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Cognitive Accessibility Design Pattern: Use Clear, Unambiguous Formatting and Punctuation

User Need

I need words to include accents, characters, and diacritics that are necessary to phonetically read the words.

What to Do

Use punctuation and format for text, numbers, and symbols that reduce ambiguity and improve readability and comprehension.

How it Helps

For some readers, decoding words, numbers, and symbols does not happen automatically and can be demanding on working memory and executive functions. If they find content too demanding they are at risk of losing its meaning.

Some users may use assistive technology or personalization tools to help understand content such as text-to-speech that reads aloud the content. However, sometimes the punctuation or format makes it more likely that the screen reader will read it incorrectly. For example, Roman numerals may be read as text.

A user with a learning disability may be unable to manipulate letters, numbers, and words to correct mistakes that occur because of formatting or punctuation errors. They also need to focus on understanding the meaning of the content in order to use it.

For example, a user with a communication disability may listen to content using text-to-speech. If the content is phrased correctly, they can understand it. Sometimes they hear content read incorrectly or skipped, particularly numbers and symbols, and they cannot understand it. If text, numbers or symbols are in an unfamiliar layout, the user may become confused.

In contrast, a blind person listening to the content, is likely to be able to figure out the correct meaning even when words are not pronounced correctly. However, the word manipulations necessary to work out the correct meaning are not achievable by someone with a communications or language impairment.

More Details

Use language tags. Language tags are the key means to achieve the goal of unambiguous text formatting. See HTML [[HTML]] language tags and BCP 47 Language Codes.

Use punctuation correctly for the language you are writing in, as it will affect how the stress and intonation (known as prosody) patterns from the text are heard, when converted into speech. For example, in English, commas and semicolons will result in a short pause in the speech, whereas a hyphen - will generally be ignored. Question marks, exclamation marks, and speech marks can result in changes in intonation, such as a rise in the pitch of the voice.

Avoid the use of Roman Numerals and unfamiliar symbols in text where possible. These can confuse readers and are likely to be read incorrectly by text-to-speech tools. If these symbols are necessary then ensure they are marked up correctly, using techniques such as MathML and abbreviation expansions to provide additional support. Roman Numerals should be presented in upper case if used in isolation as they are likely to be read as individual letters.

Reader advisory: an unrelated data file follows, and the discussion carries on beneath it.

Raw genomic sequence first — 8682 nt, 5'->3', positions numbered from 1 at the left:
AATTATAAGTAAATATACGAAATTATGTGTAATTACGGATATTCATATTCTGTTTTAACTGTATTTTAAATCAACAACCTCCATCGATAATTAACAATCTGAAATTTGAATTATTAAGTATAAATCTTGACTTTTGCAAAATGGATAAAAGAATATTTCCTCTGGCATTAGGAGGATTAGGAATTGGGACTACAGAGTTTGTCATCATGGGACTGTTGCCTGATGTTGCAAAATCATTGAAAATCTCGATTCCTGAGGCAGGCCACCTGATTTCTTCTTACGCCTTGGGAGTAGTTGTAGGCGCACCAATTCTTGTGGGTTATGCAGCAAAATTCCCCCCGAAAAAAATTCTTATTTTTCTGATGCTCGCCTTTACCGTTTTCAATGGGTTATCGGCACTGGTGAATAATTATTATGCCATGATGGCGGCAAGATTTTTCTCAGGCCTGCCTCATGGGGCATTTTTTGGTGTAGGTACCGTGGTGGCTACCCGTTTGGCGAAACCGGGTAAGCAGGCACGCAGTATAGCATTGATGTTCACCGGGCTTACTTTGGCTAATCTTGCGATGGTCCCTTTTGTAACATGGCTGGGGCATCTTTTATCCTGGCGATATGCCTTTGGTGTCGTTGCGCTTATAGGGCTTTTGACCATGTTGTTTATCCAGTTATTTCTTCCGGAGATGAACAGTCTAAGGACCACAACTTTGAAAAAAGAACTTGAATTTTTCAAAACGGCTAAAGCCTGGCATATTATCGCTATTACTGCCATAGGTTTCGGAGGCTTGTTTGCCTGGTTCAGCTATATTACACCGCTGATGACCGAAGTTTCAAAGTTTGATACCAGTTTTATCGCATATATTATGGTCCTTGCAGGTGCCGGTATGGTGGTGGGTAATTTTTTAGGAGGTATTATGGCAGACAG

Long numbers may be read as single digits or phrased as a single number. This is a particular problem for phone numbers or zip codes. While it is difficult to control exactly how these numbers are read aloud, content creators can help by:

  • Displaying the content of the number and using HTML semantics to ensure users and assistive technologies are aware of the number’s purpose. In addition, the following recommendations can assist with improving text-to-speech rendering:
  • For phone numbers, use the correct layout for the locality of the phone number and ensure users can select the whole phone number (including area code), so that text-to-speech voices can recognize the format and phrase it correctly.
  • For Zip / Postal codes, include state or address information close to the number so that speech voices can expand known abbreviations (such as state names) and listeners can perceive the context.
  • When writing long numbers, consider what separators will be familiar to your readers and how it will be read aloud. In general, English speaking countries will use commas between thousands and a period as the decimal separator whereas German and other European countries do the opposite. For example, 1,245 would represent one thousand two hundred and forty-five in English, but one point two four five in German. Text-to-speech output will assume the separators are being used in the format of the language of its voice. If this does not match the content, then listeners can become easily confused. While replacing thousand separators with a space has become a common convention to avoid confusion, it leads to difficulties with text-to-speech with long numbers being read out in a disjointed fashion. For example, 120 034 943 can be read as one hundred and twenty, zero three four, nine hundred and forty-three.



  1. Dates that can be read and understood in any culture.

    Consider how you write dates, because once again the text-to-speech will use the format associated with the language of the voice. A date such as 04/03/2019 will be read as “April 3rd 2019” by a US English voice and “4th of March 2019” by a British English voice. Writing out the month in words can avoid confusion.


  1. Dates and numbers that are not clear or read differently based on culture.

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